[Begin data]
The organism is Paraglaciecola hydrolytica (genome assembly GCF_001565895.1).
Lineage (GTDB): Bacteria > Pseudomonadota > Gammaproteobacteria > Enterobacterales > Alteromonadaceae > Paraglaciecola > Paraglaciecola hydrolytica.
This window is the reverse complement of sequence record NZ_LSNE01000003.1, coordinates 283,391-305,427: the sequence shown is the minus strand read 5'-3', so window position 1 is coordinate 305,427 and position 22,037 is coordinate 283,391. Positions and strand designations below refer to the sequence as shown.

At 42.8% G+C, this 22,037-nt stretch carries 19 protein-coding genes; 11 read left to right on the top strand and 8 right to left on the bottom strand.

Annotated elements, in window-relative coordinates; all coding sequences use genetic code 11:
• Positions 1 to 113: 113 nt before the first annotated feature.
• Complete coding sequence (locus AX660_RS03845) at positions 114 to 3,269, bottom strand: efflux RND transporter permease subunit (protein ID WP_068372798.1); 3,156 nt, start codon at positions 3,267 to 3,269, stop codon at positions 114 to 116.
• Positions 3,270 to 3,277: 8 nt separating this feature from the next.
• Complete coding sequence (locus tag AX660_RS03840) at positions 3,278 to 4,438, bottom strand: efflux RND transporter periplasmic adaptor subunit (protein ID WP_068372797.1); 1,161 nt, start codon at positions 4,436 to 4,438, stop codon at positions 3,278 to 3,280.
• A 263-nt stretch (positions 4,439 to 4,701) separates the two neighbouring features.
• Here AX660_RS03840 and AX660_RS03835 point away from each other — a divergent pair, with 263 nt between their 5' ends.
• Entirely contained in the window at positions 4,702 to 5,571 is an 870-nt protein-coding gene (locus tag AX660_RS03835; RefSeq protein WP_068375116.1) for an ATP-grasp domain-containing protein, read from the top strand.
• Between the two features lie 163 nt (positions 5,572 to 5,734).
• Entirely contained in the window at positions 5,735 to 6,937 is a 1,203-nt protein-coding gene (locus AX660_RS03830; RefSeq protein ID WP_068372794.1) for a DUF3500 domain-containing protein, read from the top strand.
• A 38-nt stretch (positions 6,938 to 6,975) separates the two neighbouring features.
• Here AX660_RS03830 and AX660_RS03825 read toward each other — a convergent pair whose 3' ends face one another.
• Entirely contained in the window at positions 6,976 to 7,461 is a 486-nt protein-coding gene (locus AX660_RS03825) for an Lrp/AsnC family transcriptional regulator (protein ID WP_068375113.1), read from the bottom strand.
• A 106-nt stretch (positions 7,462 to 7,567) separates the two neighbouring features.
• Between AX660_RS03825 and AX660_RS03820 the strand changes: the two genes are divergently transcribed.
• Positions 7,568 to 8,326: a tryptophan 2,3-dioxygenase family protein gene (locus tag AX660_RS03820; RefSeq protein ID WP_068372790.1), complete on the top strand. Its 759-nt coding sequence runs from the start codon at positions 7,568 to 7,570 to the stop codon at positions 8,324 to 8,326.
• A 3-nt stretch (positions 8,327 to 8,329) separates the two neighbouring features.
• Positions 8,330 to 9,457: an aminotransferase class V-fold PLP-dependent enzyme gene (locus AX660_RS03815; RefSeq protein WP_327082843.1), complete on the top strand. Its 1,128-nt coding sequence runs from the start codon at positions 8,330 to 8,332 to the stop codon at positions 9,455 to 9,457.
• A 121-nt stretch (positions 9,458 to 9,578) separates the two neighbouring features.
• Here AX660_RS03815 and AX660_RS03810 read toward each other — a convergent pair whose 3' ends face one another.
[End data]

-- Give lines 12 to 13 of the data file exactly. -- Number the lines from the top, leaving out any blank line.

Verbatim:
• Entirely contained in the window at positions 4,702 to 5,571 is an 870-nt protein-coding gene (locus tag AX660_RS03835; RefSeq protein WP_068375116.1) for an ATP-grasp domain-containing protein, read from the top strand.
• Between the two features lie 163 nt (positions 5,572 to 5,734).